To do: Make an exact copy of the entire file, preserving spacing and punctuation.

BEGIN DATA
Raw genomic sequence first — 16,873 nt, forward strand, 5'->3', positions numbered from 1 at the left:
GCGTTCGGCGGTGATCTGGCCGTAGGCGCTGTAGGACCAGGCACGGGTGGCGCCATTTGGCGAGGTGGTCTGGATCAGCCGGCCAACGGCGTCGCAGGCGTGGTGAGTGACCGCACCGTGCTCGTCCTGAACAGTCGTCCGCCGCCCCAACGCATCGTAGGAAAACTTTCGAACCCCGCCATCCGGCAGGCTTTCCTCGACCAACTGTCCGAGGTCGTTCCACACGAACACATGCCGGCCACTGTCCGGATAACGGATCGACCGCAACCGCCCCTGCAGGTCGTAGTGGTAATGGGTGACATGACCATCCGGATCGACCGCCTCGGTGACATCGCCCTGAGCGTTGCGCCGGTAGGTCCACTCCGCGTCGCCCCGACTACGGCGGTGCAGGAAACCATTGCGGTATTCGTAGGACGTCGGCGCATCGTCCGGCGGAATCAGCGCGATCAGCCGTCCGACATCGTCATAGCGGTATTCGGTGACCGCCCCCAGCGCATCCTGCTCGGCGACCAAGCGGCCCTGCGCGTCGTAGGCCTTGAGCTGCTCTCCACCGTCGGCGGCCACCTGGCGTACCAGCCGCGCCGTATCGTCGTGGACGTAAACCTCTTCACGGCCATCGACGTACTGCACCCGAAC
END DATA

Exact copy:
Raw genomic sequence first — 16,873 nt, forward strand, 5'->3', positions numbered from 1 at the left:
GCGTTCGGCGGTGATCTGGCCGTAGGCGCTGTAGGACCAGGCACGGGTGGCGCCATTTGGCGAGGTGGTCTGGATCAGCCGGCCAACGGCGTCGCAGGCGTGGTGAGTGACCGCACCGTGCTCGTCCTGAACAGTCGTCCGCCGCCCCAACGCATCGTAGGAAAACTTTCGAACCCCGCCATCCGGCAGGCTTTCCTCGACCAACTGTCCGAGGTCGTTCCACACGAACACATGCCGGCCACTGTCCGGATAACGGATCGACCGCAACCGCCCCTGCAGGTCGTAGTGGTAATGGGTGACATGACCATCCGGATCGACCGCCTCGGTGACATCGCCCTGAGCGTTGCGCCGGTAGGTCCACTCCGCGTCGCCCCGACTACGGCGGTGCAGGAAACCATTGCGGTATTCGTAGGACGTCGGCGCATCGTCCGGCGGAATCAGCGCGATCAGCCGTCCGACATCGTCATAGCGGTATTCGGTGACCGCCCCCAGCGCATCCTGCTCGGCGACCAAGCGGCCCTGCGCGTCGTAGGCCTTGAGCTGCTCTCCACCGTCGGCGGCCACCTGGCGTACCAGCCGCGCCGTATCGTCGTGGACGTAAACCTCTTCACGGCCATCGACGTACTGCACCCGAAC